3.    Why do you use non-sister chromatids to demonstrate crossing over?

 

  1. What major event occurs during interphase?

 

  1. A person, residing in a location where they are exposed to the sun often, develops a mutation in some of their skin cells resulting in cancer. Consider whether their offspring will be born with the same mutation. Use scientific evidence to support your answer.

 

 

Experiment 1: Following Chromosomal DNA Movement through Meiosis

Data Tables and Post-Lab Assessment

Part 1 – Meiotic Division Beads Diagram without Crossing Over

Prophase I

 

Metaphase I

 

Anaphase I

 

Telophase I

 

Prophase II

 

Metaphase II

 

Anaphase II

 

Telophase II

 

Cytokinesis

 

Part 2: Meiotic Division Beads Diagram with Crossing Over

Prophase I

 

Metaphase I

 

Anaphase I

 

Telophase I

 

Prophase II

 

Metaphase II

 

Anaphase II

 

Telophase II

 

Cytokinesis

 

 

Post-Lab Questions

 

1.    What is the ploidy of the DNA at the end of meiosis I? What about at the end of meiosis II?

 

2.    How are meiosis I and meiosis II different?

 

3.    Why do you use non-sister chromatids to demonstrate crossing over?

 

4.    What combinations of alleles could result from a crossover between BD and bd chromosomes?

 

 

 

5.    How many chromosomes were present when meiosis I started?

 

6.    How many nuclei are present at the end of meiosis II? How many chromosomes are in each?

 

7.    Identify two ways that meiosis contributes to genetic recombination.

 

8.    Why is it necessary to reduce the number of chromosomes in gametes, but not in other cells?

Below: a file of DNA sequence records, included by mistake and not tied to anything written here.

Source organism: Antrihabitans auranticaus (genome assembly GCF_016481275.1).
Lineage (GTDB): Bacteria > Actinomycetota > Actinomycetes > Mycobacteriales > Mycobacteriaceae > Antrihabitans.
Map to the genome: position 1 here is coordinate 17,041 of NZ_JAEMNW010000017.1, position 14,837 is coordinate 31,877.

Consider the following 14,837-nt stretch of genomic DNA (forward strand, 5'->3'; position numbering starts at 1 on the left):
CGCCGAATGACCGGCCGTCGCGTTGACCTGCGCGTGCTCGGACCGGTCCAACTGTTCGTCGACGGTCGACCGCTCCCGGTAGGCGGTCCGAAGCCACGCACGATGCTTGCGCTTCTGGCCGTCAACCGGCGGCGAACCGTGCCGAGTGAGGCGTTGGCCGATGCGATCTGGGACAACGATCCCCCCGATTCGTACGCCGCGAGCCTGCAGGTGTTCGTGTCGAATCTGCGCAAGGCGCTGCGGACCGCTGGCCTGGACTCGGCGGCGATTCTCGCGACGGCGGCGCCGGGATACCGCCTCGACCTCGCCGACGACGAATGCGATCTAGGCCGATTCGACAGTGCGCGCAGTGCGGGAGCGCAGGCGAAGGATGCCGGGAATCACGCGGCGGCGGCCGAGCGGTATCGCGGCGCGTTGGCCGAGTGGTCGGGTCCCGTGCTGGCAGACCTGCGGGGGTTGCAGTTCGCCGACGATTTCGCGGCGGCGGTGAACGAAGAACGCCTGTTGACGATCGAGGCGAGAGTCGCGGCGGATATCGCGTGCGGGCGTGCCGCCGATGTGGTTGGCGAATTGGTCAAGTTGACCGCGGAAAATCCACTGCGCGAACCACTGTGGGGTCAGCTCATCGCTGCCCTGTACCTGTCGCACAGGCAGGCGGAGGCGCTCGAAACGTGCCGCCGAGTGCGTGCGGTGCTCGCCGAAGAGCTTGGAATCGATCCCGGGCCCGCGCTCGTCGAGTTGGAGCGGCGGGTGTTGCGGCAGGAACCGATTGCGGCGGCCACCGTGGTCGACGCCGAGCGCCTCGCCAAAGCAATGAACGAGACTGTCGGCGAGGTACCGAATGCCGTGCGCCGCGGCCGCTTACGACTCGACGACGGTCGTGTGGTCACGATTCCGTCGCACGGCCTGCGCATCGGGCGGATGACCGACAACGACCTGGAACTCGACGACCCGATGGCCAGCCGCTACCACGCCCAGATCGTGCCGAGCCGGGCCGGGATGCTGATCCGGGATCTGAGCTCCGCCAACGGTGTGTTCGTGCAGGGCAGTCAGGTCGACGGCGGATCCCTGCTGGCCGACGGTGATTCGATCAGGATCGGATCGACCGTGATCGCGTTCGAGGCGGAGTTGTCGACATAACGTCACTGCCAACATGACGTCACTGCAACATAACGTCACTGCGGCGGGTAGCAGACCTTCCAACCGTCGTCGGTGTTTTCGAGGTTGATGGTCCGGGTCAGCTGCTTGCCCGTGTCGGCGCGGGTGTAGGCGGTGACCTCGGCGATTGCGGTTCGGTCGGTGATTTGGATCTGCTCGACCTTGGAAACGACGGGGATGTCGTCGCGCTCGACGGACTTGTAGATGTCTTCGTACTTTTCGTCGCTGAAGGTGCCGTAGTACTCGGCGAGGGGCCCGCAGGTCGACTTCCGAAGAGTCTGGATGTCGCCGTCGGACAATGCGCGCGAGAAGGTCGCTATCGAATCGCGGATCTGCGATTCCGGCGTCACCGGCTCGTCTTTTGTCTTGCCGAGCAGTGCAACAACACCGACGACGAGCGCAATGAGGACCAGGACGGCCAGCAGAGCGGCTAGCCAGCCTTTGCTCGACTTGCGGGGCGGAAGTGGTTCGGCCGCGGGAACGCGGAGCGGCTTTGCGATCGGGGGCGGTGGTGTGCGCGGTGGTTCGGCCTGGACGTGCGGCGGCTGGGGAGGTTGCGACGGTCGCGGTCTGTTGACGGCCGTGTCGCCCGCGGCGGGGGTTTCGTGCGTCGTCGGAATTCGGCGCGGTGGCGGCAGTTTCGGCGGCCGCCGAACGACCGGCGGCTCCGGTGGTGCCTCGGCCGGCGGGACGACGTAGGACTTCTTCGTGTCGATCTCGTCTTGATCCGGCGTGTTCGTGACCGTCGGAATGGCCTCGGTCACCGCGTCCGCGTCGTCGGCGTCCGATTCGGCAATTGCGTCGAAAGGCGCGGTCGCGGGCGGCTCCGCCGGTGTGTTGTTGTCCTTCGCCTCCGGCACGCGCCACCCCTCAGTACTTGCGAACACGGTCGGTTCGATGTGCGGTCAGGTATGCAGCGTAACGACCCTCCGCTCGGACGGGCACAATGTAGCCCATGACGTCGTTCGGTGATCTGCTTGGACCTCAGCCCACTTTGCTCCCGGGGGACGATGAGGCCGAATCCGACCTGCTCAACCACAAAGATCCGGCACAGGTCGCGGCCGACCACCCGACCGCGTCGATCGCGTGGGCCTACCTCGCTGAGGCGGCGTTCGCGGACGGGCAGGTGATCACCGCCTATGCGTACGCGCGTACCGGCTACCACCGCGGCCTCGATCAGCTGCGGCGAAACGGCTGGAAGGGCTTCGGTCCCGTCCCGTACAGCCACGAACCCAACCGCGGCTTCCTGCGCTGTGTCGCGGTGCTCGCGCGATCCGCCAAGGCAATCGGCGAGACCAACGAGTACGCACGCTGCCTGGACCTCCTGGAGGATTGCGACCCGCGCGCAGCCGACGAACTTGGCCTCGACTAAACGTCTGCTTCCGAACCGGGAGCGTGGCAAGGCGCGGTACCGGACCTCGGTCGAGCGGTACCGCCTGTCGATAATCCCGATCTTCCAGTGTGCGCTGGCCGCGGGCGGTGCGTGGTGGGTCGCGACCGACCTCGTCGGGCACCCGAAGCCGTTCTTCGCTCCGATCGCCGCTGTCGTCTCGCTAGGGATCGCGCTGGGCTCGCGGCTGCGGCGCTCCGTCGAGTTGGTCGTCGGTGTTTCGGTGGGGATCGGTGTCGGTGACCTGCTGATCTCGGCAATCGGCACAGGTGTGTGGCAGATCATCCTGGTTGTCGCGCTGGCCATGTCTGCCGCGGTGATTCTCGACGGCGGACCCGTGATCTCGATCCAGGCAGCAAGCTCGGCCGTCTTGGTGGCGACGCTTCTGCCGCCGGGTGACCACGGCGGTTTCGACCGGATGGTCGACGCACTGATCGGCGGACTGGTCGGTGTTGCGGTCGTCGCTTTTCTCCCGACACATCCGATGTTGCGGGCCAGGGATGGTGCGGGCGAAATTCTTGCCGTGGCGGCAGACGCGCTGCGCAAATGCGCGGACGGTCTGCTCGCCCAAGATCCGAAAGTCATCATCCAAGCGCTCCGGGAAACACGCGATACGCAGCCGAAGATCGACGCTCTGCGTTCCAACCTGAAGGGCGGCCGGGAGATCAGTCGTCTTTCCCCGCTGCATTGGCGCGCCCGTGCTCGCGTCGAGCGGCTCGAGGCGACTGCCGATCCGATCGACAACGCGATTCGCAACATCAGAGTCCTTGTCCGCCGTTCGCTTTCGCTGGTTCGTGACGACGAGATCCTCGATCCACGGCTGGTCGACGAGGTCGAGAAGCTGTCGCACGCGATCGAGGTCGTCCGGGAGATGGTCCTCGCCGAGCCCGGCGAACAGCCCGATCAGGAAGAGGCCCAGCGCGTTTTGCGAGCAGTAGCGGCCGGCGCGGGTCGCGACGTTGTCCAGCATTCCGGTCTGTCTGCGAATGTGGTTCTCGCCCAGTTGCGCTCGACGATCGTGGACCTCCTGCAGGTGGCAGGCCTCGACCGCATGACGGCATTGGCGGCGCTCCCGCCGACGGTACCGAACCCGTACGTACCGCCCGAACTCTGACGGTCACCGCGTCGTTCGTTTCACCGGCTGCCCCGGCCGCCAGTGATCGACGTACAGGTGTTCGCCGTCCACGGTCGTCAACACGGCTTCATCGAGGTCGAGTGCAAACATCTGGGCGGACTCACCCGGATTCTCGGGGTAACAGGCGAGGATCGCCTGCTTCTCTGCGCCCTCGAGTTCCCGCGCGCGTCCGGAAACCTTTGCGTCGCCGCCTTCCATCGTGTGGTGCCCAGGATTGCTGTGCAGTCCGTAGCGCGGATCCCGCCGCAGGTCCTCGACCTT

9.    Blue whales have 44 chromosomes in every cell. Determine how many chromosomes you would expect to find in the following:

 

Sperm Cell:

Egg Cell:

Daughter Cell from Meiosis I:

Daughter Cell from Meiosis II:

 

10.Research and find a disease that is caused by chromosomal mutations. When does the mutation occur? What chromosomes are affected? What are the consequences?

 

11.Diagram what would happen if sexual reproduction took place for four generations using diploid (2n) cells.

 

 

Experiment 2: The Importance of Cell Cycle Control

 

Data

 

 

 

 

 

Post-Lab Questions

 

1.    Record your hypothesis from Step 1 in the Procedure section here.

 

 

2.    What do your results indicate about cell cycle control?

 

 

3.    Suppose a person developed a mutation in a somatic cell which diminishes the performance of the body’s natural cell cycle control proteins. This mutation resulted in cancer, but was effectively treated with a cocktail of cancer-fighting techniques. Is it possible for this person’s future children to inherit this cancer-causing mutation? Be specific when you explain why or why not.

 

 

4.    Why do cells which lack cell cycle control exhibit karyotypes which look physically different than cells with normal cell cycle.

 

 

5.    What are HeLa cells? Why are HeLa cells appropriate for this experiment?

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